Currently, the liquefaction during small to moderate earthquakes without any surface ruptures is another issue (e.g., such as in the 2009 Olancha earthquake in the USA and the 2017 Pohang earthquake in South Korea), because it can cause serious damages compared to its magnitude. This is especially true of the effect of geological structures within the basin, which is an important concern in earthquake hazard assessment. The present study and proposed inferences will help in understanding the geological phenomenon involved in more localized seismic damages, especially where serious liquefaction and related damages compared with its magnitude are reported in a similar geological and depositional setting. However, it needs more geophysical or seismic data for a conclusive interpretation.

6. Conclusions

The 15th November 2017 Pohang earthquake was the most devastating earthquake with extensive liquefaction in the modern seismic history of the Korean Peninsula. The MMI Intensity of the Pohang earthquake was VIII to IX and caused injury to more than 90 people and estimated property damage of 52 million (USD) with many structural damages. The liquefaction and lateral spreading during the Pohang earthquake provide a very good opportunity to understand the factors involved in liquefaction during a small to moderate earthquakes, which is a very rare phenomenon in Korea and around the world. Based on the results of a systematic field survey, we identified several areas showing unusually extensive liquefaction around the Heunghae basin.
Several kinds of liquefaction features—i.e., liquefaction in gravelly soil, isolated circular to semicircular sand boil, aligned sand boils, en-echelon patterned sand boils, and linear sand boils along artifacts—were identified during the field survey. Most of the sand boils were concentrated along the major faults and especially in the southern part of the Heunghae fault between the Gokgang River and Chogok River. The grain size analysis suggests that most of the ejected materials can be categorized as most favorable liquefiable soil to potentially liquefiable soil. The liquefaction associated with a small to moderate earthquake like the Pohang earthquake could be related to a favorable site condition and strong ground motion. The borehole data drilled in one of the sand boils suggests that the presence of shallow water table and sandy layer was a prime factor for the liquefaction.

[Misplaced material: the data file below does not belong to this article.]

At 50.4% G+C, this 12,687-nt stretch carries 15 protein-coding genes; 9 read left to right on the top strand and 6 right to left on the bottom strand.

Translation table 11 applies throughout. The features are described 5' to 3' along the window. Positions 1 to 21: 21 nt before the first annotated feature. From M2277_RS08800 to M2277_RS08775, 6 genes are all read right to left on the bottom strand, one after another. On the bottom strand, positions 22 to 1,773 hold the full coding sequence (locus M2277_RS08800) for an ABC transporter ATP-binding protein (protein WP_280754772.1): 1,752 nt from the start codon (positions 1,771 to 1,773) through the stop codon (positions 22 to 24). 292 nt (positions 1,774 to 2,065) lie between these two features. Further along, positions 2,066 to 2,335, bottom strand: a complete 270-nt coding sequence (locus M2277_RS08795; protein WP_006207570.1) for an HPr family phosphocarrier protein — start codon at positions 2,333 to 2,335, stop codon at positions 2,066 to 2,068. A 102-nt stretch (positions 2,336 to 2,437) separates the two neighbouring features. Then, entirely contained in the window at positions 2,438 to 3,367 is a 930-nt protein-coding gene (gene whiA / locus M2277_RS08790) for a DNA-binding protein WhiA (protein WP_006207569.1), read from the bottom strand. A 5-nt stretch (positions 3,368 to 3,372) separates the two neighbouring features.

The PGA recorded from the Pohang earthquake (i.e., 0.58 g) was very high as a large magnitude earthquake, which may affect to cause a strong ground motion and related to the shallow focus of the earthquake. Furthermore, we interpreted that the amplification of seismic waves within the basin bounded by the major fault zones and mountain basin effects have contributed to the intense shaking and the vast occurrence of liquefaction within the basin. Based on this interpretation, we proposed a conceptual model showing the Heunghae fault zone acting as a barrier for the passage of seismic waves, which produced clusters of sand boils along the southern part of the Heunghae fault. This study suggests that immediate and careful coseismic geological investigation can be effective for proper earthquake parameter estimation and for seismic hazard evaluation on vulnerability of the particular area. Moreover, this kind of study can significantly contribute to engineering implications for a realistic seismic hazard assessment particularly in liquefaction zonation. These aspects need to be considered in liquefaction hazard mapping for similar geological settings on a local as well as regional scale.

Supplementary Materials

The following are available online at https://www.mdpi.com/2076-3263/9/4/173/s1, Figure S1: Google Earth Image showing temporary stations installed by KMA around the epicentral area immediately after the earthquake to measure HVSR ratio and understand the subsoil conditions. The yellow square without number indicates temporary stations without any data (modified from [35]); Table S1: Recorded PGA at different seismic stations around epicentral area of Mw 5.4 Pohang earthquake (KMA Report (modified from [35]); Table S2: Detailed liquefaction features mapped during Mw 5.4 Pohang post-earthquake field survey (Our data from the present study combined with [40]).

Author Contributions

In the present research, S.P.N. conducted the field survey and analyzed the field data, developed the idea, and prepared the manuscript. T.K. and J.S.-H. helped in the field work and geophysical survey. Y.-S.K. encouraged the team and supervised the findings of this work with continuous technical inputs during the preparation of the manuscript.

Funding

This research was supported by a grant (2017-MOIS31-006) of the Fundamental Technology Development Program for Extreme Disaster Response funded by Ministry of Interior and Safety (MOIS, Korea).

Acknowledgments